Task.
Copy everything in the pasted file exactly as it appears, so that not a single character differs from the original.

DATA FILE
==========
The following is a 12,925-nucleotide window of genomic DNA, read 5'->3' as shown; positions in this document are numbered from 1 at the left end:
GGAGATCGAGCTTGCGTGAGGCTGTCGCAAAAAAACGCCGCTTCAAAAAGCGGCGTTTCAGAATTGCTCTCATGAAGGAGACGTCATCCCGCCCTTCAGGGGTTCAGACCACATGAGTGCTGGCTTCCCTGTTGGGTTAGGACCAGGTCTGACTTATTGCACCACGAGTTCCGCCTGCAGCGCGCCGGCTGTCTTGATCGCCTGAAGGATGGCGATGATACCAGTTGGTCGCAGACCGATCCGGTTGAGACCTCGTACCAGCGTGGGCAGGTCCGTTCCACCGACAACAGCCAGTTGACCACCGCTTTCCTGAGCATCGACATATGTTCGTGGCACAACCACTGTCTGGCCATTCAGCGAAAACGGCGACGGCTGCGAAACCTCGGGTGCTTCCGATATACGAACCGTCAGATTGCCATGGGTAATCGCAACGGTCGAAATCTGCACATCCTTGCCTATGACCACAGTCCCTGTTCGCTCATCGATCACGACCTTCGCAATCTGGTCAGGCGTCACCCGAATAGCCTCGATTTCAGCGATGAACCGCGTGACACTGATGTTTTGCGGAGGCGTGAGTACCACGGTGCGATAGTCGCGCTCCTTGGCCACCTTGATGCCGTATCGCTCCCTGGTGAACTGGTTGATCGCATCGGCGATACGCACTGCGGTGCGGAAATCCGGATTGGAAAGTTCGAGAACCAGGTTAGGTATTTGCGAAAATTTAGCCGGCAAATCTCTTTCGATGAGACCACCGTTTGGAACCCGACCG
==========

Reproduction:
The following is a 12,925-nucleotide window of genomic DNA, read 5'->3' as shown; positions in this document are numbered from 1 at the left end:
GGAGATCGAGCTTGCGTGAGGCTGTCGCAAAAAAACGCCGCTTCAAAAAGCGGCGTTTCAGAATTGCTCTCATGAAGGAGACGTCATCCCGCCCTTCAGGGGTTCAGACCACATGAGTGCTGGCTTCCCTGTTGGGTTAGGACCAGGTCTGACTTATTGCACCACGAGTTCCGCCTGCAGCGCGCCGGCTGTCTTGATCGCCTGAAGGATGGCGATGATACCAGTTGGTCGCAGACCGATCCGGTTGAGACCTCGTACCAGCGTGGGCAGGTCCGTTCCACCGACAACAGCCAGTTGACCACCGCTTTCCTGAGCATCGACATATGTTCGTGGCACAACCACTGTCTGGCCATTCAGCGAAAACGGCGACGGCTGCGAAACCTCGGGTGCTTCCGATATACGAACCGTCAGATTGCCATGGGTAATCGCAACGGTCGAAATCTGCACATCCTTGCCTATGACCACAGTCCCTGTTCGCTCATCGATCACGACCTTCGCAATCTGGTCAGGCGTCACCCGAATAGCCTCGATTTCAGCGATGAACCGCGTGACACTGATGTTTTGCGGAGGCGTGAGTACCACGGTGCGATAGTCGCGCTCCTTGGCCACCTTGATGCCGTATCGCTCCCTGGTGAACTGGTTGATCGCATCGGCGATACGCACTGCGGTGCGGAAATCCGGATTGGAAAGTTCGAGAACCAGGTTAGGTATTTGCGAAAATTTAGCCGGCAAATCTCTTTCGATGAGACCACCGTTTGGAACCCGACCG